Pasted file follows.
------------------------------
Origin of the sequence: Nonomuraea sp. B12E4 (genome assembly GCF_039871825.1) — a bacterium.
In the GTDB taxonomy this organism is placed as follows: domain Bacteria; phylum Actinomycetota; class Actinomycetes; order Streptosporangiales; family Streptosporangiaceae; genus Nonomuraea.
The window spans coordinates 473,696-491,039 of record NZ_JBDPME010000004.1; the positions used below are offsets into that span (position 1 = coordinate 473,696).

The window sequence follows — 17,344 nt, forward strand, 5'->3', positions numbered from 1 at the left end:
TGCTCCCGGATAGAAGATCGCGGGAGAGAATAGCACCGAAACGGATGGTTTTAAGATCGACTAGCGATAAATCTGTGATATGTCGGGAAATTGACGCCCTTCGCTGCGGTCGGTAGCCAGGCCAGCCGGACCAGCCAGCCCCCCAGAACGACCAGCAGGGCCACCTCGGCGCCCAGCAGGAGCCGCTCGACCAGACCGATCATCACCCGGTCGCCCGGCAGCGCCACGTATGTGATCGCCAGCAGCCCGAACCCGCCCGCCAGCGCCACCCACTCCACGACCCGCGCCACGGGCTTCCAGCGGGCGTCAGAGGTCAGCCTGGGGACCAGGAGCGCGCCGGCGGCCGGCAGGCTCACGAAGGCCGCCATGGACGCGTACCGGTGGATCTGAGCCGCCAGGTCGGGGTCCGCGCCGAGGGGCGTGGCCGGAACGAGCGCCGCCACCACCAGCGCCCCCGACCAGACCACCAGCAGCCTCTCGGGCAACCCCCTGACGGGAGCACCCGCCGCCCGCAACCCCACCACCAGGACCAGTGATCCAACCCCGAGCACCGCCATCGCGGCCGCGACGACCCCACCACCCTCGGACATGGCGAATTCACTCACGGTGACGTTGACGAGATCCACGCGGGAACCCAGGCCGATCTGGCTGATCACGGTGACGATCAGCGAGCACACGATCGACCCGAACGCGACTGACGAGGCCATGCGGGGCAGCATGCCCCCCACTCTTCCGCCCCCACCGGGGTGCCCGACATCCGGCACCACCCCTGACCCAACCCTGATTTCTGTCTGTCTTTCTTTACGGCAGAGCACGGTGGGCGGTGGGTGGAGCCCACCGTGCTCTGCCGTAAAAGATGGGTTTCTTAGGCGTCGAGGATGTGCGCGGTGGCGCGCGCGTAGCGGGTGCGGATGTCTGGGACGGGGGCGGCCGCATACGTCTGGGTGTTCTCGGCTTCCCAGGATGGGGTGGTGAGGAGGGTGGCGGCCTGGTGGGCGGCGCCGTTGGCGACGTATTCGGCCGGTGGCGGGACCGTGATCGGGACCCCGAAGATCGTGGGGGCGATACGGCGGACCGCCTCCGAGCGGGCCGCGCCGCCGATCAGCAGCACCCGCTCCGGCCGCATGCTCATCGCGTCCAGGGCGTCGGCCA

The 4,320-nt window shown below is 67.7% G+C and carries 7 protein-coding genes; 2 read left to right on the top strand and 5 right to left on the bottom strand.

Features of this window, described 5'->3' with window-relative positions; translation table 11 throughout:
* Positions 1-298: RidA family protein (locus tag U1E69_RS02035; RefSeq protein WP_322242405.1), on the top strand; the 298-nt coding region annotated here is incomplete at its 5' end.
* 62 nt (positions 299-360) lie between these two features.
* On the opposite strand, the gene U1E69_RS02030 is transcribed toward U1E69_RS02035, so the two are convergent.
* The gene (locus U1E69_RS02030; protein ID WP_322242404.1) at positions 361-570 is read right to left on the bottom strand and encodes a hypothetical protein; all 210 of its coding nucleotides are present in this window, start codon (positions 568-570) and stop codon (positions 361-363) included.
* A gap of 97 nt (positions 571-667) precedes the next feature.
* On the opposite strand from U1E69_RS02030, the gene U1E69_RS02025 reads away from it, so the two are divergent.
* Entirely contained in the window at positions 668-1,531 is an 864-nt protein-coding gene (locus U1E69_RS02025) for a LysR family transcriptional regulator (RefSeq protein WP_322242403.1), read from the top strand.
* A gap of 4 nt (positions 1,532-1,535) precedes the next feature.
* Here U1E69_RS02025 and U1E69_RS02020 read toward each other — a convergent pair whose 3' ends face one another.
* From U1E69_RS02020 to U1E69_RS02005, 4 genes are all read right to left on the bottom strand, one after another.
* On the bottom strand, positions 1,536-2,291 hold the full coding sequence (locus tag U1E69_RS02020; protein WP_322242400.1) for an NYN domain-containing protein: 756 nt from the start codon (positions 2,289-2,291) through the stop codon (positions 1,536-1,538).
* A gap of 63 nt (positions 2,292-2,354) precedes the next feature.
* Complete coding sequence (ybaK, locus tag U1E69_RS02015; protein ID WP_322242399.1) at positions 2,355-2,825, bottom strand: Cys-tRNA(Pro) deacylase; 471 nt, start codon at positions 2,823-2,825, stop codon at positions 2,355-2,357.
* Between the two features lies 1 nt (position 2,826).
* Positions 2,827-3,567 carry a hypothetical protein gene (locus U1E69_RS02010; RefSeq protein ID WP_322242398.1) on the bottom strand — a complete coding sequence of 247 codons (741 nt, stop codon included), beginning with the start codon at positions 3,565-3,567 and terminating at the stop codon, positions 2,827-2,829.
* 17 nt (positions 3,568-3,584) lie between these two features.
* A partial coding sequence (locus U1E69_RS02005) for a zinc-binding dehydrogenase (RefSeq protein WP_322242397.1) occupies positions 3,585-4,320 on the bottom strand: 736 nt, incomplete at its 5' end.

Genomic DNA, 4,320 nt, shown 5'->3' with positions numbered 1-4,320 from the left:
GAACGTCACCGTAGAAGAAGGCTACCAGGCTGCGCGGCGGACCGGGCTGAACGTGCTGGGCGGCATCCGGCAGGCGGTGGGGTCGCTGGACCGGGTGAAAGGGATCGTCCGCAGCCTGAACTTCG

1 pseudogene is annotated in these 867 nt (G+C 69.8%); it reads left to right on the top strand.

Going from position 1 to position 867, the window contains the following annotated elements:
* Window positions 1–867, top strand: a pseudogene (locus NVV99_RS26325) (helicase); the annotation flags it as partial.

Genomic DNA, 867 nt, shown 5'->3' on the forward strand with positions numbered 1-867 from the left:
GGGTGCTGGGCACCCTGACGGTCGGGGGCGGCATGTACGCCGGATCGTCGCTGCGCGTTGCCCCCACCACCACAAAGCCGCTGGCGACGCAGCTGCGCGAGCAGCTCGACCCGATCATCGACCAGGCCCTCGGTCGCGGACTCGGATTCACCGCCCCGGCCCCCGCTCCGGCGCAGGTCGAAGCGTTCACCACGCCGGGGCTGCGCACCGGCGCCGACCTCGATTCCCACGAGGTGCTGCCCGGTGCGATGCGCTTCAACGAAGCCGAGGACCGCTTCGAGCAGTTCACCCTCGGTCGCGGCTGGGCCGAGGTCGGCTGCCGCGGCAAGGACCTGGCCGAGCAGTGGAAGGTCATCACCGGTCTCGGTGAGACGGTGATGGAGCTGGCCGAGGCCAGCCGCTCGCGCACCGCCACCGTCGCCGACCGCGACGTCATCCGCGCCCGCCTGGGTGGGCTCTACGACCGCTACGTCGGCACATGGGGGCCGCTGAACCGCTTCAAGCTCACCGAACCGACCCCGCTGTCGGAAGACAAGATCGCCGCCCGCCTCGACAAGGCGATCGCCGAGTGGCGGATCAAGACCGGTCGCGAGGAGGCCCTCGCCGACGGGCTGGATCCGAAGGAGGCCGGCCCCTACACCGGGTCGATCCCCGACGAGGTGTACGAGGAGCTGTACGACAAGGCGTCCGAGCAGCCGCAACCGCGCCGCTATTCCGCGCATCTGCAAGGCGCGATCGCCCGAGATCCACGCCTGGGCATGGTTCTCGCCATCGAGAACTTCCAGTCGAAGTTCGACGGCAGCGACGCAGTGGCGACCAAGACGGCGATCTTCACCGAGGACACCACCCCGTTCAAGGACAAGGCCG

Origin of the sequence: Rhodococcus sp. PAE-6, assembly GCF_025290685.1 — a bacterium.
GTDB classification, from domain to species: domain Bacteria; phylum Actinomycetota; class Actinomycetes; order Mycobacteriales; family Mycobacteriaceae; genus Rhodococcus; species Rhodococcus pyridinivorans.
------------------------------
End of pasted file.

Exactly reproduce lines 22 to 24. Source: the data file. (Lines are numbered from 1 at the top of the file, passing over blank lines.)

* Positions 2,827-3,567 carry a hypothetical protein gene (locus U1E69_RS02010; RefSeq protein ID WP_322242398.1) on the bottom strand — a complete coding sequence of 247 codons (741 nt, stop codon included), beginning with the start codon at positions 3,565-3,567 and terminating at the stop codon, positions 2,827-2,829.
* 17 nt (positions 3,568-3,584) lie between these two features.
* A partial coding sequence (locus U1E69_RS02005) for a zinc-binding dehydrogenase (RefSeq protein WP_322242397.1) occupies positions 3,585-4,320 on the bottom strand: 736 nt, incomplete at its 5' end.